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As described previously in the planning (hyperlink) section, the mining engineer must acknowledge pillar extraction in the initial planning phase. Failure to do so can significantly affect the economic success of a mine, as pillar recovery can considerably increase reserves. Oftentimes, mines take too much ore during first-pass mining to a point where the mine cannot support itself, requiring extensive secondary support just to keep the mine in production. When pillars are left too small, convergence can accelerate uncontrollably requiring massive reinforcement or backfill. This reduces the opportunity of pillar extraction and noticeably increases costs. It is usually advisable to take a less aggressive first-pass, and then decide on the second pass how aggressive to be, depending on the stress conditions. This way, support costs are reduced while achieving the same, if not better recovery. There are four main pillar extraction methods depending on the variation of room and pillar being used and the orebody characteristics.
- High grade material can be slabbed off from pillars during a retreat of the mine.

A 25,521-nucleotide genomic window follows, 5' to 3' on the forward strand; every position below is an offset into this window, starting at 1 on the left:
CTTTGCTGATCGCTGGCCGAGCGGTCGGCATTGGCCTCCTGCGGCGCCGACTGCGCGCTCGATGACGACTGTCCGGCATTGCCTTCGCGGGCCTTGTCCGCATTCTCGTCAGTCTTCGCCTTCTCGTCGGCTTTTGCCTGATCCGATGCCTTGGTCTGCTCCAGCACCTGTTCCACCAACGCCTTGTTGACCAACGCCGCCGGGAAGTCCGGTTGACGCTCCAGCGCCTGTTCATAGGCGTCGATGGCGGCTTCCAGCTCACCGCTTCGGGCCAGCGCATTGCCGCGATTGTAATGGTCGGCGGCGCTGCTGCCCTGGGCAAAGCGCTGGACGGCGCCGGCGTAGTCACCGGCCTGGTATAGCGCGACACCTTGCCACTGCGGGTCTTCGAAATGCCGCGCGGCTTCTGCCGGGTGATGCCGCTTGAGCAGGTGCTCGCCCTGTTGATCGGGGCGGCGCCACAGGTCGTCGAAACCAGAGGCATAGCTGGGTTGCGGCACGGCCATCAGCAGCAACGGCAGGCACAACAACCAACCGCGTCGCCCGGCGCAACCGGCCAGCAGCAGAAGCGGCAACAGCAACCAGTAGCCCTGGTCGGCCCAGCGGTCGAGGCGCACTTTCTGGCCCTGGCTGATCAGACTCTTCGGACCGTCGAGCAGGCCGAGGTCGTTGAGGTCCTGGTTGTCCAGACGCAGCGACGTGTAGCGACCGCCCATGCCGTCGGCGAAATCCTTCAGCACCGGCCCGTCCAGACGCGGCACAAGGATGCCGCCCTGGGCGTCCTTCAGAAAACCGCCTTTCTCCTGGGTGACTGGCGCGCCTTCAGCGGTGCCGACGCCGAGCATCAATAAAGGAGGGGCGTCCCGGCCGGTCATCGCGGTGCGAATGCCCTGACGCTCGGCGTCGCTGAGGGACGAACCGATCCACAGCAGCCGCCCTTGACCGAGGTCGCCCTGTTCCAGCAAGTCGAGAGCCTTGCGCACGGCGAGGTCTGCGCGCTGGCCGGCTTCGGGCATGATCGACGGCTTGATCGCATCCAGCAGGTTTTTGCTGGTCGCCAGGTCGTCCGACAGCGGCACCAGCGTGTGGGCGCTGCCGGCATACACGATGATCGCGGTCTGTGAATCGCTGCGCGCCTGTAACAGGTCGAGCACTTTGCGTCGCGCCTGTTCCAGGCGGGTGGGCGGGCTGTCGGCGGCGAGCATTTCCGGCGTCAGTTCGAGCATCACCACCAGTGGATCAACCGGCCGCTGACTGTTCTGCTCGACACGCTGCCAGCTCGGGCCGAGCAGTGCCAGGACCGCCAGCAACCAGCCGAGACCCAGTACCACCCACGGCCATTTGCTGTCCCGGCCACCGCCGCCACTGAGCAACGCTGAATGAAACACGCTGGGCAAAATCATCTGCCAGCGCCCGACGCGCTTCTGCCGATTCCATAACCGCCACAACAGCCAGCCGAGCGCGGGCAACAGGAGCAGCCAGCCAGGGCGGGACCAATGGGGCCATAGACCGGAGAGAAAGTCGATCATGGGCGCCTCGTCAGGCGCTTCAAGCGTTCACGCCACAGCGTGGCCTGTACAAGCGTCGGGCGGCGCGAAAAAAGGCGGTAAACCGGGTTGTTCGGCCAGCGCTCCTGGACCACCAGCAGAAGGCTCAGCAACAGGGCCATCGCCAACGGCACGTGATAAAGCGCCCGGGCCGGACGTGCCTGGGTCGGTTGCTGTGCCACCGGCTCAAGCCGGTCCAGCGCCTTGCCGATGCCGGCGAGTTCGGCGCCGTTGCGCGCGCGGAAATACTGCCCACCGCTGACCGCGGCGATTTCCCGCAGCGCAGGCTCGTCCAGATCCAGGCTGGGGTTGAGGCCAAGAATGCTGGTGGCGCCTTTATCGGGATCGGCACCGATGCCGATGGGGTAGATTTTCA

- Pillars can be completely removed in a retreat.
- Select valuable pillars can be completely removed
- Massive backfill can be used to support the mine, while pillars are typically mine from a sublevel beneath.
Another pseudo pillar recovery method, which is rarely used in practice, is utilized in step room and pillar mining where the hangingwall is caved in moving along strike after first-pass mining Cite error: Invalid
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Advantages and Disadvantages
- Flexible – Can utilize multiple faces, and therefore be selective of production and grade. Especially advantageous with base metals that have cyclical price cycles.
- Highly Mechanized – Not very strenuous on the workforce. Allows for high efficiency and productivity.
- Easy Maintenance – Usually utilizes mobile, trackless equipment which is easy to transport in and out of maintenance areas. Equipment can also be transferred easily between levels.
- Low Operating Costs – Largely due the mechanization and productivity, operating costs are usually considerably lower than most underground mining methods.
- Low Development Costs – Most of the development work takes place within the orebody, which means ore production and development work are carried out simultaneously.